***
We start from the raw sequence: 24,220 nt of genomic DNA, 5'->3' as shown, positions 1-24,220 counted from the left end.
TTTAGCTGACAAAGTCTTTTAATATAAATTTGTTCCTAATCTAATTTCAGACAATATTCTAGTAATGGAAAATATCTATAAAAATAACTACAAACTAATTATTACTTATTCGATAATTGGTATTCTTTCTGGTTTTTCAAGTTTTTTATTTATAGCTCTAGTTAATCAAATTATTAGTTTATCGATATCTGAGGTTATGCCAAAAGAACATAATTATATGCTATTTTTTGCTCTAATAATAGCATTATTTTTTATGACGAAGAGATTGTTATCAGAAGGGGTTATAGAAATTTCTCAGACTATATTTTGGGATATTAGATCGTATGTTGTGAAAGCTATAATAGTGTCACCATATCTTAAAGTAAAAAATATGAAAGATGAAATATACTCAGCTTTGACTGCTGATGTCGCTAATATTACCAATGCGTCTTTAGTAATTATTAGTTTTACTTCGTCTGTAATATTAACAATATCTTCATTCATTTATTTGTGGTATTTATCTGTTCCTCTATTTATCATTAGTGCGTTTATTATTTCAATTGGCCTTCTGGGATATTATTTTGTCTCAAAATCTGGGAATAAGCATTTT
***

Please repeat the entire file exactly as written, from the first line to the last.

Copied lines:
We start from the raw sequence: 24,220 nt of genomic DNA, 5'->3' as shown, positions 1-24,220 counted from the left end.
TTTAGCTGACAAAGTCTTTTAATATAAATTTGTTCCTAATCTAATTTCAGACAATATTCTAGTAATGGAAAATATCTATAAAAATAACTACAAACTAATTATTACTTATTCGATAATTGGTATTCTTTCTGGTTTTTCAAGTTTTTTATTTATAGCTCTAGTTAATCAAATTATTAGTTTATCGATATCTGAGGTTATGCCAAAAGAACATAATTATATGCTATTTTTTGCTCTAATAATAGCATTATTTTTTATGACGAAGAGATTGTTATCAGAAGGGGTTATAGAAATTTCTCAGACTATATTTTGGGATATTAGATCGTATGTTGTGAAAGCTATAATAGTGTCACCATATCTTAAAGTAAAAAATATGAAAGATGAAATATACTCAGCTTTGACTGCTGATGTCGCTAATATTACCAATGCGTCTTTAGTAATTATTAGTTTTACTTCGTCTGTAATATTAACAATATCTTCATTCATTTATTTGTGGTATTTATCTGTTCCTCTATTTATCATTAGTGCGTTTATTATTTCAATTGGCCTTCTGGGATATTATTTTGTCTCAAAATCTGGGAATAAGCATTTT